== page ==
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13 June 2004 -- Assassins have struck in Iraq for the second day in a row, killing a senior Iraqi Education Ministry official just one day after the assassination of Iraqi Deputy Foreign Minister Bassam Kubba.
The killing today of 63-year-old Kamal al-Jarrah, who was in charge of the Education Ministry's contacts with foreign countries and the United Nations, was one of at least four apparent attempted assassinations of senior Iraqi government and security officials in the past 24 hours. Failed assassination attempts overnight injured an Iraqi border-guard commander and an Iraqi police chief.
Al-Jarrah was shot early today outside of his home in the Ghazaliyah district of Baghdad -- a predominantly Sunni Muslim neighborhood where support for Saddam Hussein's regime had been strong.
Dr. Hadad was working at Yarmuk Hospital in Baghdad when al-Jarrah arrived in critical condition this morning with multiple gunshot wounds: "At 7:35 a.m. Baghdad time, Kamal al-Jarrah arrived in a critical condition after he was shot.... We took him to the emergency-care unit at Yarmuk hospital. He lasted a minute and a half and then died. He arrived in critical condition. We couldn't even give him first aid. He was hit with many bullets in his chest, stomach, arms, and legs. There were many bullets."
Authorities in the U.S.-led coalition have warned about the possibility of increased attacks ahead of the 30 June transfer of authority to a new transitional Iraqi government.
Meanwhile, just hours after the death of al-Jarrah, a suicide attacker today detonated a car bomb near a U.S. military camp in Baghdad that killed at least 12 people and injured about a dozen others. The U.S. military command in Iraq says the car bomb was detonated as police tried to stop it from driving into the heavily guarded Camp Cuervo. Officials have confirmed that four Iraqi police officers were among the dead.
Also today, a rocket slammed into the heavily fortified "Green Zone" in Baghdad where officials in the U.S.-led coalition have their administrative headquarters. Authorities say the rocket was the first attack by insurgents to strike the Republican Palace -- a building formerly used by ousted Iraqi leader Saddam Hussein that is now used as the headquarters of the chief U.S. administrator in Iraq, L. Paul Bremer. Although no injuries were reported in that attack, the firing of rockets into the Green Zone represents an escalation of the kind of weaponry used by insurgents. Previous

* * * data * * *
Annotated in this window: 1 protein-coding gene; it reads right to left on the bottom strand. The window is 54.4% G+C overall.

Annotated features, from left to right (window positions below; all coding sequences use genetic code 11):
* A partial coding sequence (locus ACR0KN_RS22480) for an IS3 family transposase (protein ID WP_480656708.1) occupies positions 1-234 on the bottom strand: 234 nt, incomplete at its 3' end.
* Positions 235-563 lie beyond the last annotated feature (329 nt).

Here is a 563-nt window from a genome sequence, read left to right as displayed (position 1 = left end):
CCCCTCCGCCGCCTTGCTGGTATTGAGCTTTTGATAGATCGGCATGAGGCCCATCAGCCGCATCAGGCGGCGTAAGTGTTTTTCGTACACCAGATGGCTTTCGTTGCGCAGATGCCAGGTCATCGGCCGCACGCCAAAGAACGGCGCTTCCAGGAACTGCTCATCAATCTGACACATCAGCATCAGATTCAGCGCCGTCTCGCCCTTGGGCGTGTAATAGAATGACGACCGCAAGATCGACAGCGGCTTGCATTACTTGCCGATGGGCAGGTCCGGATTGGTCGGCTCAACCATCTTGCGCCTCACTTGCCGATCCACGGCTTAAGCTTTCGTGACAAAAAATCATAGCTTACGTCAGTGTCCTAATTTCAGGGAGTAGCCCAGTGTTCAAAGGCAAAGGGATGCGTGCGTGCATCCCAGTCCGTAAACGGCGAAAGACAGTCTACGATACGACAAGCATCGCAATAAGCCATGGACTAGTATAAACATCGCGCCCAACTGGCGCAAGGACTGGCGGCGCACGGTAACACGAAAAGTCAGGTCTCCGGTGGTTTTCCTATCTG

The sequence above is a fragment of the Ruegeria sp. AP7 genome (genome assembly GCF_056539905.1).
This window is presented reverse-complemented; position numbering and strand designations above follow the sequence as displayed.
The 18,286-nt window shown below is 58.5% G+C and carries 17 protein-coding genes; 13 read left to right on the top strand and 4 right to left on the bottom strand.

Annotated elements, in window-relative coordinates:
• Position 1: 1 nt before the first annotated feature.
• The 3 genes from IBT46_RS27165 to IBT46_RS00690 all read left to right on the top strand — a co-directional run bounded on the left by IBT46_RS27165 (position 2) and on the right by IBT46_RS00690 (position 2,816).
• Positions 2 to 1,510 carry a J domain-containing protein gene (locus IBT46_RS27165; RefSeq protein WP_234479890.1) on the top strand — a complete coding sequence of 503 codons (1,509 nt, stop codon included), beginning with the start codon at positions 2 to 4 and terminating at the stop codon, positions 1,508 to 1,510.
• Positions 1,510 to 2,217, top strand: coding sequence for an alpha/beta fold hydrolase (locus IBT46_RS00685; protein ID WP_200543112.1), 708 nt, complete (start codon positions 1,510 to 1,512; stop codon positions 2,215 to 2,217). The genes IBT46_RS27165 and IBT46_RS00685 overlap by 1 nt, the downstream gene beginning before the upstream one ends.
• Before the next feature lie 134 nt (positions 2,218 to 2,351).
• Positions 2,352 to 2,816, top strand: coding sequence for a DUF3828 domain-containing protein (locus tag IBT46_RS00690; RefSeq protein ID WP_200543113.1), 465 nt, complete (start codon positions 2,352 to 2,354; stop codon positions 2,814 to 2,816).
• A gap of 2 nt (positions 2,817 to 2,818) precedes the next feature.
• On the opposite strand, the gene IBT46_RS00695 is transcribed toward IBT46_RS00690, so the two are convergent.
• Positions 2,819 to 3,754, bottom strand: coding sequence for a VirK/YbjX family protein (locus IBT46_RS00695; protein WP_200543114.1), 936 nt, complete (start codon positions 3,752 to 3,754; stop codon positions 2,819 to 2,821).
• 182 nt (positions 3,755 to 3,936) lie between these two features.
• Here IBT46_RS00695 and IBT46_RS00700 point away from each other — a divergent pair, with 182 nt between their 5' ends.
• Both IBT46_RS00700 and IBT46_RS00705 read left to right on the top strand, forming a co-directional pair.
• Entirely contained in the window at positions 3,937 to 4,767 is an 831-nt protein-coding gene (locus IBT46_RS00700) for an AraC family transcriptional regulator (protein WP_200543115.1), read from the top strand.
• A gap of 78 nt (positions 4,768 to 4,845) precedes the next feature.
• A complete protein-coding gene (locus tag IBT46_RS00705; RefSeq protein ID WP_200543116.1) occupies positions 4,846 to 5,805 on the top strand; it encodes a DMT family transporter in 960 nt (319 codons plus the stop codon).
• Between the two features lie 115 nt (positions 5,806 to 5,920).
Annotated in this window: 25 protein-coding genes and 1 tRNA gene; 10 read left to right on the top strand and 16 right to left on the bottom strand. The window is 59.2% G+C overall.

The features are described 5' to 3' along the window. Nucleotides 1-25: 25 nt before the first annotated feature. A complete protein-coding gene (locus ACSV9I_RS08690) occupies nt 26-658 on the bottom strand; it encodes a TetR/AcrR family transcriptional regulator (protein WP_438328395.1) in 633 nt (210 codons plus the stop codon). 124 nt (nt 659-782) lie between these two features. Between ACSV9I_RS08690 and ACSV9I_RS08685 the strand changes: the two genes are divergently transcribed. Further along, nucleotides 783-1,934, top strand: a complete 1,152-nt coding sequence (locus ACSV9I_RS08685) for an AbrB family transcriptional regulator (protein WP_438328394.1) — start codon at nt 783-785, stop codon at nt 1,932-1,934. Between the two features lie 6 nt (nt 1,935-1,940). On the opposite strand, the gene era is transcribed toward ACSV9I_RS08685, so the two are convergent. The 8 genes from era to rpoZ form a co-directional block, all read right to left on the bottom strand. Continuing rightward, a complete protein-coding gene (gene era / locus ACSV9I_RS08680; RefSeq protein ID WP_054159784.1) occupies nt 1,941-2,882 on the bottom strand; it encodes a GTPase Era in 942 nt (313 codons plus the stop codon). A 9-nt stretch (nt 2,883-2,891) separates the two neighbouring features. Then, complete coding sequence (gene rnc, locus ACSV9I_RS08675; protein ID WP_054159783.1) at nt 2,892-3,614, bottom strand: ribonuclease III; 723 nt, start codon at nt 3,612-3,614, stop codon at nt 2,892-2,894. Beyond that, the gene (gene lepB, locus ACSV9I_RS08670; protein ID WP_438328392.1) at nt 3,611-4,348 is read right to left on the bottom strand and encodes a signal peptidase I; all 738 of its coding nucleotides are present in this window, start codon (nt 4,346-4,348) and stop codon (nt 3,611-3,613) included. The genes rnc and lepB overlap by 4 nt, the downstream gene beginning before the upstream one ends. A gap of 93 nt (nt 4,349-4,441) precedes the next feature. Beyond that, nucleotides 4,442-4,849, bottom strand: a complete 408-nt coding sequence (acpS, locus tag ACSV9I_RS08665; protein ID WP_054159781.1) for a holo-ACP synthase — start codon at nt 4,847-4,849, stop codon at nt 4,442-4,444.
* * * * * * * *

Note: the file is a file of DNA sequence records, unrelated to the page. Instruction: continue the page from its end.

attacks on the Green Zone have used car bombs, mortars, and rocket-propelled-grenade launchers.
Iraq's Interior Ministry says the chief of Iraq's border police, Major General Hussein Mustafa Abd al-Karim, was injured yesterday when gunmen fired on his convoy in Baghdad.
General Majid Almani Mahal, commander of the Atraf police station in Baquba about 64 kilometers northeast of Baghdad, said he was shot and injured by unknown attackers late last night. Mahal was recovering in hospital today from his injuries. He said the attack was an attempted assassination by gunmen in a small car.
The latest violence follows the killing by a car bomb on 17 May of Shi'ite politician Izzedin Salim, who was rotating head of the former Iraqi Governing Council.
It also comes amid a rash of attacks on other high-profile figures. Kurdish Sunni religious leader Sheikh Iyad Kurshid Abd al-Razzak also was shot and killed yesterday by assailants at his home in Kirkuk. Al-Razzak, a 37-year-old imam at Kirkuk's Almaza al-Thaniyah Mosque, was known for defending the rights of Kurds in the oil-rich city.
(compiled from wire reports)